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When you make wine for personal consumption or organized events such as a homemade wine exhibition, federal regulations permit you to make up to 100 gallons of wine in a calendar year for a one-adult household or up to 200 gallons if two or more adults live in the home. However, regulations are more stringent when you produce homemade wine for sale. Federal, state and local licensing rules apply.
Alcohol and Tobacco Tax and Trade Bureau
The Alcohol and Tobacco Tax and Trade Bureau (TTB) is a federal agency. You must submit an application and receive approval before making wine for commercial use. The TTB, which a part of the U.S. Department of the Treasury, offers a secure online application process. Start with the following steps:
- Determine your business type: Select "Alcohol Producers and Manufacturers" and scroll down to read the definition for "Winery/Taxpaid Wine Bottling House."
- Gather your documents: Use the drop-down menu to select "Winery/Taxpaid Wine Bottling House" to get a list of necessary documents to support the permit application for your home winemaking business. Separate requirements depend on whether you're setting up operations as a corporation, a limited liability company or a partnership. You need a diagram of the winery, lease agreement or proof of property ownership and a wine bond. Other documents may be required, such as a power of attorney or variance request.
- Register for an account: Registration is free. There is also a free tutorial that takes you through the application process.
State and Local Alcohol Beverage Authorities
In addition to a federal permit, you also need to obtain permits at the local level when you plan to sell homemade wine. Each state has its own authority to regulate the production, sale and distribution of alcohol within its borders. There may also be citywide or countywide regulations. Start with your state's alcoholic beverage control commission. The state office is responsible for processing your permit and can direct you to the appropriate office for seeking a local license.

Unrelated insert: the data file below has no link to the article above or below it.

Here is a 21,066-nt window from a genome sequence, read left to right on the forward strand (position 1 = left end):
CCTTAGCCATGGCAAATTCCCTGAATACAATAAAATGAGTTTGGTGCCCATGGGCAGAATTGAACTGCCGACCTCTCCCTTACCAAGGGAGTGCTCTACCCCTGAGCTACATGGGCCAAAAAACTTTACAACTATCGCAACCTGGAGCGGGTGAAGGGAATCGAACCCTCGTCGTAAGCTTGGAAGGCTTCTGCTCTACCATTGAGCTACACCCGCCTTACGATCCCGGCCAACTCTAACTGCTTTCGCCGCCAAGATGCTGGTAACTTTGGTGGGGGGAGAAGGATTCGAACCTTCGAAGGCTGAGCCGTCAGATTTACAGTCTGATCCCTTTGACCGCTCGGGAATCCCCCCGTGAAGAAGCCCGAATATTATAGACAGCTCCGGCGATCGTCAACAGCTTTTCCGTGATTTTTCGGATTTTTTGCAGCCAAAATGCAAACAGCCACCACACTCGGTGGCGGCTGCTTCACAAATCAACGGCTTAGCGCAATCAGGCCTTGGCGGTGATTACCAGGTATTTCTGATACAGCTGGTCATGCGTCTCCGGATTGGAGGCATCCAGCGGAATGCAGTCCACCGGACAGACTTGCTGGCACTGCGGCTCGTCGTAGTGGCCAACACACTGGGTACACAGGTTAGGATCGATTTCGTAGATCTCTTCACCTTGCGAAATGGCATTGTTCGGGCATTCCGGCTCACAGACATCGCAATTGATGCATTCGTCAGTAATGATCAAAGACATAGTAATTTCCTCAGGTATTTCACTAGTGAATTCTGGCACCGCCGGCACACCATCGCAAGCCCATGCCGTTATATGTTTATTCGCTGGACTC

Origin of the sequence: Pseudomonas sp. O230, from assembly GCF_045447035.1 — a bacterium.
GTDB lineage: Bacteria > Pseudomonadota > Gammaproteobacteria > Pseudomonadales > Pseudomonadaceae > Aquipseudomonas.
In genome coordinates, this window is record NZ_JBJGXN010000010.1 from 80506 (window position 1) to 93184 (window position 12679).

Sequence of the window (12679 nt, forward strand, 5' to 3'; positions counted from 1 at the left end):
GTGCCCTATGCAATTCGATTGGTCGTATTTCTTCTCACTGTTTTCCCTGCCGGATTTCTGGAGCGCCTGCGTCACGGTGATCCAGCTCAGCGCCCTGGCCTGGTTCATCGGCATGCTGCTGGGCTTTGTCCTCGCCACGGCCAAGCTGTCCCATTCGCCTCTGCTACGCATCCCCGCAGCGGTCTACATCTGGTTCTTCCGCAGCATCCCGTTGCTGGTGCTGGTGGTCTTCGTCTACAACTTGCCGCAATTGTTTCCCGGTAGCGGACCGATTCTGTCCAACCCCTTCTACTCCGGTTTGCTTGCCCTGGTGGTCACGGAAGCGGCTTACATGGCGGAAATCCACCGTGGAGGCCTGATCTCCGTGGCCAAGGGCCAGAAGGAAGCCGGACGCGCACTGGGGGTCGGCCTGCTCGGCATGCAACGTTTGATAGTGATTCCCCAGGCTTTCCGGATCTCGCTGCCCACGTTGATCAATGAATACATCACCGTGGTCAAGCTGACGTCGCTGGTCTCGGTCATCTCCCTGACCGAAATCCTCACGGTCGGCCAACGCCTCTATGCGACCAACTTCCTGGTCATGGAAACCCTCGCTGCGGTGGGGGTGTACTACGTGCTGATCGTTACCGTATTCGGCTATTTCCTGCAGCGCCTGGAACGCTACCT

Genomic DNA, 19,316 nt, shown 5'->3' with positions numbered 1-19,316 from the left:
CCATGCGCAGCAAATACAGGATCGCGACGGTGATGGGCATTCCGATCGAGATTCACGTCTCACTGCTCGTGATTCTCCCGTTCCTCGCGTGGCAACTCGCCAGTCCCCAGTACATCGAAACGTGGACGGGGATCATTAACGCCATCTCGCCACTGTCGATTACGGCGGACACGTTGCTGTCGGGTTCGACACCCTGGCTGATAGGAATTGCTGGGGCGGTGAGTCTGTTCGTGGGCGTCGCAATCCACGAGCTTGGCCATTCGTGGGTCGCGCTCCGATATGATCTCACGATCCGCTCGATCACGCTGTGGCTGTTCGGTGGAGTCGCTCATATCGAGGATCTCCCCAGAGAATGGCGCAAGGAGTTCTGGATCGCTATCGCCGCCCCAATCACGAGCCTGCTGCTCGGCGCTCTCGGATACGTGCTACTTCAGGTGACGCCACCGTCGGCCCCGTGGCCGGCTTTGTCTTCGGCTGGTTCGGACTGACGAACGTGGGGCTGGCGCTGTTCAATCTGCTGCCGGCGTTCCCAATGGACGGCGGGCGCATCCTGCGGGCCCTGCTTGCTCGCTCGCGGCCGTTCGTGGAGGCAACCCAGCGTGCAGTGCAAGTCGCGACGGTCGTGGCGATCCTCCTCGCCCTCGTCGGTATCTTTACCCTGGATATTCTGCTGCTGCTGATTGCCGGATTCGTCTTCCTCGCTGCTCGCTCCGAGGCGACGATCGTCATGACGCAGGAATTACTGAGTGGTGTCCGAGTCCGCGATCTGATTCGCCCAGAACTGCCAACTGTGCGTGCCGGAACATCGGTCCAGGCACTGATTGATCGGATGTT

Marketing and Selling Your Product
WineMaker magazine reminds home-based vintners that making the wine is the easiest part of the business. After you successfully navigate the permit and licensing process, you need to dedicate yourself to marketing and selling the products from your home winemaking business in an environment that has become increasingly competitive.
The U.S. is the world's biggest wine market. The Alcohol and Tobacco Tax and Trade Bureau reports that thousands of new brands are added to the market annually. How can you distinguish yourself in a crowded market? Consider some of these ideas:
- Use social media: Create interest and build brand awareness for free by posting on popular social media sites.
- Create winery merchandise: These can include logo items such as glassware and T-shirts.
- Offer customer loyalty programs: Reward customers with gifts or points for frequent, repeat and volume purchases.
- Special offers: Something as simple as a coupon with purchase can keep customers coming back.
- Wine tastings: Coordinate special events with local restaurants and wine bars.
Selling Wine Online
While it's possible to put homemade wine for sale online, you must obtain additional permits. Once you have a basic permit from the TBB and the retailer's and winery licenses from your state, you need a shipper's license for every state to which you plan to ship wine. You also need a Direct-to-Consumer (DTC) license to ship out of state. Both of these can be obtained through the state liquor commission. Fees vary according to your state.
Denise Dayton, M.S., M.Ed. is a freelance writer specializing in careers, education and technology. In addition to writing for corporate clients, she has published articles in Library Journal and The Searcher.